2017 ORS 646A.486¹
Prohibited actions if estimate exceeds $200
  • revision of estimate
  • methods to obtain owner authorization

(1) Except as provided in subsection (2) of this section, a vehicle repair shop may not take any of the following actions if an estimate prepared under ORS 646A.482 (Estimate required before beginning work) shows that taking the action will cost the owner or the owner’s designee more than $200:

(a) Evaluate the condition of a motor vehicle.

(b) Disassemble all or a portion of a motor vehicle or remove parts or components of a motor vehicle in order to evaluate the condition of the motor vehicle.

(c) Perform labor or replace or recondition a part in order to:

(A) Repair a motor vehicle; or

(B) Maintain the motor vehicle in or restore the motor vehicle to an operable condition or a condition that conforms with an identified or recognized standard.

(d) Use a work method or procedure, perform a task or labor or replace a part in a manner that differs from the method, procedure, task, labor or part described or identified in the estimate, if the change increases the cost specified in the estimate by more than 10 percent or by more than $200, whichever amount is less.

(2) A vehicle repair shop shall obtain a separate authorization from the owner or the owner’s designee before taking an action described in subsection (1) of this section. After consulting with the owner or owner’s designee, the vehicle repair shop shall:

(a) Cross out, remove from or otherwise indicate on the estimate prepared under ORS 646A.482 (Estimate required before beginning work) the work the vehicle repair shop will not perform on the motor vehicle and recalculate and display on the estimate the cost of work the vehicle repair shop will perform before obtaining authorization or assent from the owner or owner’s designee; or

(b) Prepare a new estimate in accordance with ORS 646A.482 (Estimate required before beginning work) and void the previous estimate before obtaining authorization or assent from the owner or owner’s designee.

(3) The vehicle repair shop may obtain authorization or assent by any of the following means:

(a) Obtaining the signature of the owner or owner’s designee under a statement printed on the estimate that authorizes the action.

(b) Obtaining the oral assent of the owner or owner’s designee by telephone. The vehicle repair shop shall provide the owner or owner’s designee with all material information shown on the estimate and shall note on the estimate the name and telephone number of the person that gives the assent and the date and time of the call.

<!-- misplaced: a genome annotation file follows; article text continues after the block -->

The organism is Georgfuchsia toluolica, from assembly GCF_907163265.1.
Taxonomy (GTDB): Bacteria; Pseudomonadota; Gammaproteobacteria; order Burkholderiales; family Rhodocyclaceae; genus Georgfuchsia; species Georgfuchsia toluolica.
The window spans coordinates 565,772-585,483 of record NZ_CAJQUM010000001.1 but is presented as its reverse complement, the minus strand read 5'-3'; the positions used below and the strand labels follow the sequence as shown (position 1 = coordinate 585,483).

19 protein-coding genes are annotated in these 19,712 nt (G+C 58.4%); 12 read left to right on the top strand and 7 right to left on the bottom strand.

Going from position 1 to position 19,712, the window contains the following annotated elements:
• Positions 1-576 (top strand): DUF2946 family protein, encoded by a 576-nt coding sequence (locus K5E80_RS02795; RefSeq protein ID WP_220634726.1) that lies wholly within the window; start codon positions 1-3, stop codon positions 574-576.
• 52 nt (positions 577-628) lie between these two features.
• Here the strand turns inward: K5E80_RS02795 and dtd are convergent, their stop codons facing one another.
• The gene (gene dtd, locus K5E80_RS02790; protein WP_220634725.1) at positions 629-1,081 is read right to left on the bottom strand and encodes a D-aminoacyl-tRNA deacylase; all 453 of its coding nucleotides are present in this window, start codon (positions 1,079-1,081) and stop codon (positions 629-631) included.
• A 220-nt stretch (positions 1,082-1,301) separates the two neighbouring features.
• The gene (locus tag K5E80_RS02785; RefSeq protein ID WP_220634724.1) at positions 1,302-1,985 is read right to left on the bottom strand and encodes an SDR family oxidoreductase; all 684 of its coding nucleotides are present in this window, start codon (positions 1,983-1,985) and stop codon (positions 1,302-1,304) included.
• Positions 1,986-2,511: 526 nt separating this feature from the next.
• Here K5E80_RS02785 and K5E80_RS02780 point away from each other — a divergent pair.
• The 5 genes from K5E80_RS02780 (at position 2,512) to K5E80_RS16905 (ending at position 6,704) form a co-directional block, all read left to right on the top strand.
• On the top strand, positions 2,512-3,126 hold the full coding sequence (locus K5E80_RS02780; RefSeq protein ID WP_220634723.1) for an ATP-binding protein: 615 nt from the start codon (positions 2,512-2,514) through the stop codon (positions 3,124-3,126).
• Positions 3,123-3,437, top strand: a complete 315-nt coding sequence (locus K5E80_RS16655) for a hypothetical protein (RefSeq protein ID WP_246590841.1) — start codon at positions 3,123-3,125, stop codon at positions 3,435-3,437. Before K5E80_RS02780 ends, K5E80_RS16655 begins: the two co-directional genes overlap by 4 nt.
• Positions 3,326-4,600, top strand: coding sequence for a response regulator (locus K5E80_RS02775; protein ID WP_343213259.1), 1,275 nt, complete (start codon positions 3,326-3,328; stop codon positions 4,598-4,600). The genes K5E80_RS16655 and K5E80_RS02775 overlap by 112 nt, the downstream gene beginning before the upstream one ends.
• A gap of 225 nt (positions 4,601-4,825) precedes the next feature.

(c) Receiving by facsimile, electronic mail or other electronic means a written message that authorizes the work. A facsimile message must display the signature of the person that gives the authorization and the date and time of transmission. An electronic mail or other electronic message must show the name of the person that gives the authorization and the date and time of transmission. The vehicle repair shop shall attach the facsimile or a printout of the electronic mail or other electronic message to a copy of the estimate. [2009 c.133 §3]

Law Review Cita­tions

52 WLR 451 (2016)

(formerly 646.315 to 646.375)

Notes of Decisions

Where purchaser fails to provide notice of condi­tion requiring repair, presump­tion does not arise that repair time exceeding 30 business days demonstrates inability of manufacturer to conform vehicle. Pavel v. Winnebago Industries, Inc., 127 Or App 16, 870 P2d 856 (1994)

Repair time exceeding 30 business days as evidence of inability to conform vehicle applies only to presently existing defect. Pavel v. Winnebago Industries, Inc., 127 Or App 16, 870 P2d 856 (1994)

Law Review Cita­tions

19 WLR 329 (1983)

1 Legislative Counsel Committee, CHAPTER 646A—Trade Regulation, https://­www.­oregonlegislature.­gov/­bills_laws/­ors/­ors646A.­html (2017) (last ac­cessed Mar. 30, 2018).
 
2 Legislative Counsel Committee, Annotations to the Oregon Revised Stat­utes, Cumulative Supplement - 2017, Chapter 646A, https://­www.­oregonlegislature.­gov/­bills_laws/­ors/­ano646A.­html (2017) (last ac­cessed Mar. 30, 2018).
 
3 OregonLaws.org assembles these lists by analyzing references between Sections. Each listed item refers back to the current Section in its own text. The result reveals relationships in the code that may not have otherwise been apparent.